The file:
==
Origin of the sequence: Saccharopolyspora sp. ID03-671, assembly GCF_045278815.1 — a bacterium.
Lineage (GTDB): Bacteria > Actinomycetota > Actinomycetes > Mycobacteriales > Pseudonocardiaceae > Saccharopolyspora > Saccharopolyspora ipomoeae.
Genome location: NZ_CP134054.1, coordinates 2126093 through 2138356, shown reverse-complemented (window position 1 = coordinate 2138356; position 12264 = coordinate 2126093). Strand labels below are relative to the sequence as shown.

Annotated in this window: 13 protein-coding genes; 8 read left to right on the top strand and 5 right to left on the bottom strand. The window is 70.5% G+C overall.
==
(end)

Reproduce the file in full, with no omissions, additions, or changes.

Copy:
Origin of the sequence: Saccharopolyspora sp. ID03-671, assembly GCF_045278815.1 — a bacterium.
Lineage (GTDB): Bacteria > Actinomycetota > Actinomycetes > Mycobacteriales > Pseudonocardiaceae > Saccharopolyspora > Saccharopolyspora ipomoeae.
Genome location: NZ_CP134054.1, coordinates 2126093 through 2138356, shown reverse-complemented (window position 1 = coordinate 2138356; position 12264 = coordinate 2126093). Strand labels below are relative to the sequence as shown.

Annotated in this window: 13 protein-coding genes; 8 read left to right on the top strand and 5 right to left on the bottom strand. The window is 70.5% G+C overall.